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Re^3: Update to smartmatch

by perldigious (Priest)
on Dec 28, 2017 at 14:09 UTC ( #1206323=note: print w/replies, xml ) Need Help??


in reply to Re^2: Update to smartmatch
in thread Update to smartmatch

On rare occasions I've found it very convenient for debugging purposes, such as when I want to quickly compare two arrays.

If I recall correctly, last time I used it I was "cleaning up" some old code and I wanted a quick way to double check that the output array from the old code and the output array from the new code were exactly the same.

Just another Perl hooker - My clients appreciate that I keep my code clean but my comments dirty.

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Re^4: Update to smartmatch
by 1nickt (Abbot) on Dec 28, 2017 at 16:03 UTC

    But why live with the warnings and the uncertainty about the function's future?

    perl -wE ' my @foo = (1, 2, 3); my @bar = (1, 2, 3); my @baz = (1, 2, 4); say "@foo" eq "@bar"; say "@foo" eq "@baz"; ' 1
    Or:
    perl -MTest::Deep::NoTest=eq_deeply -wE ' my @foo = (1, 2, 3); my @bar = (1, 2, 3); my @baz = (1, 2, 4); say eq_deeply \@foo, \@bar; say eq_deeply \@foo, \@baz; ' 1 0
    smartmatch:
    perl -wE ' my @foo = (1, 2, 3); my @bar = (1, 2, 3); my @baz = (1, 2, 4); say @foo ~~ @bar; say @foo ~~ @baz; ' Smartmatch is experimental at -e line 5. Smartmatch is experimental at -e line 6. 1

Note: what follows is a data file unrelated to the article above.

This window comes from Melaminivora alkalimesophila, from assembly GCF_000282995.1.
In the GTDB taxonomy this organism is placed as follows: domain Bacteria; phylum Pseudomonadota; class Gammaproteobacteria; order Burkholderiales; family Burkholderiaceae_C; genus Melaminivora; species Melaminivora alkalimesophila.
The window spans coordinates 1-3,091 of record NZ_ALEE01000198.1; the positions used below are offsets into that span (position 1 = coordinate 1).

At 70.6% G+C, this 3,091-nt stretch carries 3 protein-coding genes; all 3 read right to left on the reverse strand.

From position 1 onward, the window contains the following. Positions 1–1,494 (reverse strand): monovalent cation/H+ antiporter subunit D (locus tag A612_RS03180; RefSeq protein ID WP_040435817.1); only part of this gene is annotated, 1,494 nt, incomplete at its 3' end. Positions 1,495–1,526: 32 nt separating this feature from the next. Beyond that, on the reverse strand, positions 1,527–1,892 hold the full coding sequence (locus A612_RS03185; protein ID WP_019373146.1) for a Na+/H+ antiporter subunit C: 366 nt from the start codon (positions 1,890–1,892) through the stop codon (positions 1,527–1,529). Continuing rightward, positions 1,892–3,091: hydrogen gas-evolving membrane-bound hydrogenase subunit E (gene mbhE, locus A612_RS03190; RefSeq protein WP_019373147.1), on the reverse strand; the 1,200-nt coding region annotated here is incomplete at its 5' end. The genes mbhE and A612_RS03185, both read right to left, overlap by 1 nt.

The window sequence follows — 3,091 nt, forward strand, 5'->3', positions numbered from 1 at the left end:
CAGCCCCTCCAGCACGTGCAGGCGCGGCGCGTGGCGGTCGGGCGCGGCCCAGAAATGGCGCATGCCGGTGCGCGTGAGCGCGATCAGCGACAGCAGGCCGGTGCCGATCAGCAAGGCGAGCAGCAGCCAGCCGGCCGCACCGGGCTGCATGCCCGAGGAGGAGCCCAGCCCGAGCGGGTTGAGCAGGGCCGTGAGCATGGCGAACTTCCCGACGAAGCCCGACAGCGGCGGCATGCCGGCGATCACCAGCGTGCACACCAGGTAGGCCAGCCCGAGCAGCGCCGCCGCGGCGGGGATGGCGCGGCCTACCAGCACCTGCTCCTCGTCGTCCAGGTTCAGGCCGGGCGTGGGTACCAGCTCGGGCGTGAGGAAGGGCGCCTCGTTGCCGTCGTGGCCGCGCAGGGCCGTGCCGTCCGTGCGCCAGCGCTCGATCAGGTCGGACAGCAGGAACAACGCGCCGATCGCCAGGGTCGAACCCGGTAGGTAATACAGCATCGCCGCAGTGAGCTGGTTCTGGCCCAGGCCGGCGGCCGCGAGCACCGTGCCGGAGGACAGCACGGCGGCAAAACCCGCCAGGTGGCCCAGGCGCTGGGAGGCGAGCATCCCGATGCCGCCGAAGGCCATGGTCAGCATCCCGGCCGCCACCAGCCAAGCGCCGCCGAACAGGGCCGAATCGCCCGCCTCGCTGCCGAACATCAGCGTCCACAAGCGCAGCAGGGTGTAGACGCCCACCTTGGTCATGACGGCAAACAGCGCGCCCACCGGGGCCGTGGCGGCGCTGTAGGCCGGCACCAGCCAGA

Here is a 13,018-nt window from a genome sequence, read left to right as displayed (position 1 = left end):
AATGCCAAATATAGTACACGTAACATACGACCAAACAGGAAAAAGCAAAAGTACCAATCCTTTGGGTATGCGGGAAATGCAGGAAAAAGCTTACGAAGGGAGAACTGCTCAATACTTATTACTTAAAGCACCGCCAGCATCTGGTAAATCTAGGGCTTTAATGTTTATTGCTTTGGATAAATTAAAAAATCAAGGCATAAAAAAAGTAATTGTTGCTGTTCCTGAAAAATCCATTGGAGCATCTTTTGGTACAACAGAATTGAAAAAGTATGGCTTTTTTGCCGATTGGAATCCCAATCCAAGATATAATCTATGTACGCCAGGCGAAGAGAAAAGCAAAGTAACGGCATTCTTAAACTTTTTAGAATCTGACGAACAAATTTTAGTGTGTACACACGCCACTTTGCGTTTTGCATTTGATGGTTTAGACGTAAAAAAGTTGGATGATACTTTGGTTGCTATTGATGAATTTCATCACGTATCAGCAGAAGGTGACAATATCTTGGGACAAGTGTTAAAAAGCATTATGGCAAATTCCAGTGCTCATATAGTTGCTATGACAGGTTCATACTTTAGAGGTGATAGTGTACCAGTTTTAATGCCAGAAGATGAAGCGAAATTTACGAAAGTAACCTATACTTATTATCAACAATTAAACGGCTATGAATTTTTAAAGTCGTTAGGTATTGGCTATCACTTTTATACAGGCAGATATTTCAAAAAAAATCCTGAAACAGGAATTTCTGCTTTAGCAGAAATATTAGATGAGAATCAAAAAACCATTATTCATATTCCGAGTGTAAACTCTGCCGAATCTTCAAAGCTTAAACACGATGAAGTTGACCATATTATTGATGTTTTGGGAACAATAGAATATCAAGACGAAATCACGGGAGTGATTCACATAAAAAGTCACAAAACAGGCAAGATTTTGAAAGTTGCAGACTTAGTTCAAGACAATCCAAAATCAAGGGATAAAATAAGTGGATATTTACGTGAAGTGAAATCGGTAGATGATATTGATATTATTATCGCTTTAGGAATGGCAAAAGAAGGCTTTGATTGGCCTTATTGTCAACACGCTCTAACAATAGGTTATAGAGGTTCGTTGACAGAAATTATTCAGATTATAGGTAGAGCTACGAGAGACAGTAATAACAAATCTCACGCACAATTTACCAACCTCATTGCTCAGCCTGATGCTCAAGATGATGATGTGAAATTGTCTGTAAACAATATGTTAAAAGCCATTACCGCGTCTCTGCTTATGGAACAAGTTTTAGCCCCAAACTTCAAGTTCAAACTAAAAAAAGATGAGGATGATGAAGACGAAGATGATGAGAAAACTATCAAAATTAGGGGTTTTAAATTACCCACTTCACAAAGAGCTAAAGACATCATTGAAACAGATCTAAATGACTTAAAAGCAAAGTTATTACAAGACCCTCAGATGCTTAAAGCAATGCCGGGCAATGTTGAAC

The way forward always starts with a minimal test.

      I don't, that's why I only use it when I'm doing debugging/verification. I usually just comment out any such quick checks if not outright delete them in the end. It's mostly just a convenience for me to make sure data structures are the same before/after some code I change.

      In all honesty, I probably would have skipped learning about it had I known it was "experimental", but I went ahead and read through the chapter of Learning Perl that covered Smart Match and Given-When (also experimental) without knowing that, and only found out when I went to do the exercises at the end. I've never had a reason occur to me as to where I would use given-when, but I have found Smart Match occasionally useful for quick and dirty (i.e. lazy one line) debugging. :-)

      Just another Perl hooker - My clients appreciate that I keep my code clean but my comments dirty.

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